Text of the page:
The reason for performing these procedures is to leave behind viable tissue that may or may not be closed, and to reduce the amount of hemorrhaging and swelling usually associated with these types of wounds. In addition, there are some procedures that are performed concurrently with the debridement procedure (ie, obtaining cultures, antibiotic treatment, irrigation, wound management, and stabilization of the open fracture).

    Multiple Debridement Procedures

    Extensive debridement procedures can be performed multiple times during a session, depending on the circumstances. Some fractures can be corrected with a single fracture debridement procedure and reported with a fracture care code. Others may require multiple debridement procedures, due to the severity and extensiveness of the number of injuries involved.

    In addition, some procedures that require more than one fracture debridement procedure on the same wound area, may be staged. In each of these circumstances, the correct code(s) depends on the particular service performed.

    Reporting Multiple Debridement Procedures and Using Modifiers

    Accidents and injuries occur under various conditions. In some cases, when multiple injuries occur, it may be necessary for the physician to perform multiple procedures to restore lost functioning. In these cases, you must be careful to accurately identify and report all of the work involved. Often times the way to do this is through use of modifiers (-51, -58, -78). Procedures requiring more work than the singular procedure code indicates require separate identification and rationale to correctly report the sum of the procedures performed.

    Using the -51 Modifier

    Multiple fracture debridement procedures may be performed when more than one injury exists. The wounds may be of the same type (requiring one code reported multiple times) or varying degrees, and involve different thicknesses of skin, subcutaneous tissue, muscle, fascia, or bone. The injuries may require different procedures, such as in trauma patients with combination wounds (wounds without fractures and open fractures located in different anatomical sites). In addition, it is not uncommon to treat a wound in which nerve, tendon, ligament, or vascular repair may be necessary in order to completely address the total injury involved.

    When any other service is performed at the same session by the same physician you should report it by using the -51 modifier, which identifies multiple procedures performed during the same session. When a physician performs a single fracture debridement procedure, it is unnecessary to use a modifier.

    Using the -58 Modifier

    Some injuries require multiple fracture debridement procedures in order to correct the afflicted area. This is called staged fracture debridement. Staged debridement (to remove devitalized tissue and foreign material) can be used to address open fractures that have not yet been treated to accommodate the reduction of the bones or the dislocation involved. It can also be used to address tissue work that may have been delayed and performed later, after the debridement operative procedures, depending on the degree of contamination and the condition of the soft tissues. In either case, both methods require a repreparation and redraping process to insure the aseptic environment necessary to appropriately reduce the fracture or dislocation involved.

    When performing a staged procedure, an initial fracture debridement may be performed for surgical extension of the skin wound to provide a complete exploration of the soft tissue, or for excisional debridement and irrigation of all tissue layers (this initial stage may last one or two hours).

    Repeat debridement may be required for a heavily contaminated area or a wound that contains a large amount of foreign material (in this case, the initial debridement is followed at a later time by definitive fracture treatment). This stage can also be performed to identify the extent of a skin injury or determine the severity of a fracture. The level to which the surrounding nerves, vasculature, ligaments, or tendonous structures are involved may be determined. The procedure can be repeated to stabilize the wound for a later treatment in the postoperative period.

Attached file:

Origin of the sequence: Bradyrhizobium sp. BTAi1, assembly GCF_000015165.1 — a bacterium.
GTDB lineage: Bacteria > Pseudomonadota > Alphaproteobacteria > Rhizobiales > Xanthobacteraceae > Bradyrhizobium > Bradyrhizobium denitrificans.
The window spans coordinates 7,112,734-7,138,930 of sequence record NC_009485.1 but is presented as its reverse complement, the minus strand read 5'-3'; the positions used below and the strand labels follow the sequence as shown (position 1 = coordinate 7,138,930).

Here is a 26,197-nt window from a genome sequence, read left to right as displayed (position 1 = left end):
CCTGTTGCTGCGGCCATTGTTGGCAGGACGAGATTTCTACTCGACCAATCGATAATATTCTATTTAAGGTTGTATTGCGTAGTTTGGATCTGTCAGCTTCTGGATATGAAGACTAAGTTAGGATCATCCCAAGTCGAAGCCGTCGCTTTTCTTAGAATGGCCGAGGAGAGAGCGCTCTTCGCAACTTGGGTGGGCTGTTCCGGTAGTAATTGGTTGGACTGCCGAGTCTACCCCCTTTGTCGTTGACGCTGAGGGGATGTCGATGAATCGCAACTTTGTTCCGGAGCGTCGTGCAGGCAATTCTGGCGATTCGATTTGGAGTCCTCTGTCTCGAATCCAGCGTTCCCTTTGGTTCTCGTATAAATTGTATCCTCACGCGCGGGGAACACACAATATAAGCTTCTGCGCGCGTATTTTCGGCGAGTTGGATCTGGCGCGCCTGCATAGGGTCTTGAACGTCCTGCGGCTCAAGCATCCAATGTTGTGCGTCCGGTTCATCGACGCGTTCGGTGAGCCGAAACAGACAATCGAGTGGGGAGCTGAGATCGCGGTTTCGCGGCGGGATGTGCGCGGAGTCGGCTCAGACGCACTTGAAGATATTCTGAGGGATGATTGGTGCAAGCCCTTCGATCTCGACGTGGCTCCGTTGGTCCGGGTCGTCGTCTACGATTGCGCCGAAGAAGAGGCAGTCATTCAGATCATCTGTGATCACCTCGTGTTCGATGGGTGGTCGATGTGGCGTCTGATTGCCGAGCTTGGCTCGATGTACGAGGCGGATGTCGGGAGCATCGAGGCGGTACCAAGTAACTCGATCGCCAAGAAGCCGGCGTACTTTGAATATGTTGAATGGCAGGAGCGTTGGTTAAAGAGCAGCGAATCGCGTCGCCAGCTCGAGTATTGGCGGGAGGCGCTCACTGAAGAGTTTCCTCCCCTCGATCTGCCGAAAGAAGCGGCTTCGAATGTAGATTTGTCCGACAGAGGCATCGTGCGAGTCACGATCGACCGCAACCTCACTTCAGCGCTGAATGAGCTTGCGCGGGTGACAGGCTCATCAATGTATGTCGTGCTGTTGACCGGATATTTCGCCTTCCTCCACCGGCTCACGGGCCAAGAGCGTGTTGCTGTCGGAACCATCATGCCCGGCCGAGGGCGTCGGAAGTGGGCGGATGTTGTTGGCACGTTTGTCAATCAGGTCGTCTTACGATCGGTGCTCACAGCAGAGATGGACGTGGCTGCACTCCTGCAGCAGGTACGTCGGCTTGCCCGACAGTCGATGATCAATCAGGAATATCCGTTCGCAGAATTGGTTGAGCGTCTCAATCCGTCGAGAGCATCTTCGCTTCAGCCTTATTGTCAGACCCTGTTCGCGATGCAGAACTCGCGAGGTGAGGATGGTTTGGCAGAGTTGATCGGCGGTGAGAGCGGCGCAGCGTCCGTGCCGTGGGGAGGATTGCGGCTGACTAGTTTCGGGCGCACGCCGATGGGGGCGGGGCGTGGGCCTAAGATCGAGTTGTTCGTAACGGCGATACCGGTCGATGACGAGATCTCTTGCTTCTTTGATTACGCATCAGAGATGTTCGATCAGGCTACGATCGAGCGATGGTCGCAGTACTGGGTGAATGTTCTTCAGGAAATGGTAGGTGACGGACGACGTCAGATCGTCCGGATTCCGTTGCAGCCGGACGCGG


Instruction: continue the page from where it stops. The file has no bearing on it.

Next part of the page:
In any of these circumstances, the debridement procedures may be repeated as often as necessary to obtain a clean wound before, during, or after the appropriate fracture treatment. For staged procedures, report modifier -58 (Staged or related procedure or service by the same physician during the postoperative period) to indicate the circumstances of the service performed.

    Using the -78 Modifier

    There are some instances when a fracture requires additional treatment after an initial reduction, such as infections that develop (requiring drainage), reductions of dislocations, removal of hardware (pins, screws, plates, etc.), or to re-reduce a fracture. In these circumstances, it would be appropriate to identify these procedures by appending the -78 modifier (return to the operating room for a related procedure during the postoperative period).

    Summary

    Since debridement procedures include both exploration for damage and the debridement procedure, it is important to differentiate the use of these codes from other related codes (nonfracture debridement, wound exploration).

    There are a number of circumstances when fracture debridement codes could be reported. Although they are usually used to prepare the wound site for the definitive reparative work, the debridement protocol is also performed to reduce the potential for complications that can jeopardize limb survival, particularly in the polytraumatized patient.

    In extreme cases, this procedure limits the possibility of developing a life-threatening injury (eg, the development of sepsis, embolism, gangrene, etc). The service can be provided as a separate service (no modifier necessary) or performed in conjuction with some other type of service (such as open/closed fracture care). The provision for this type of service may also require multiple stages to address the injury. In these situations, it would be correct to assign the appropriate modifier(s) to identify the specific circumstances that exist.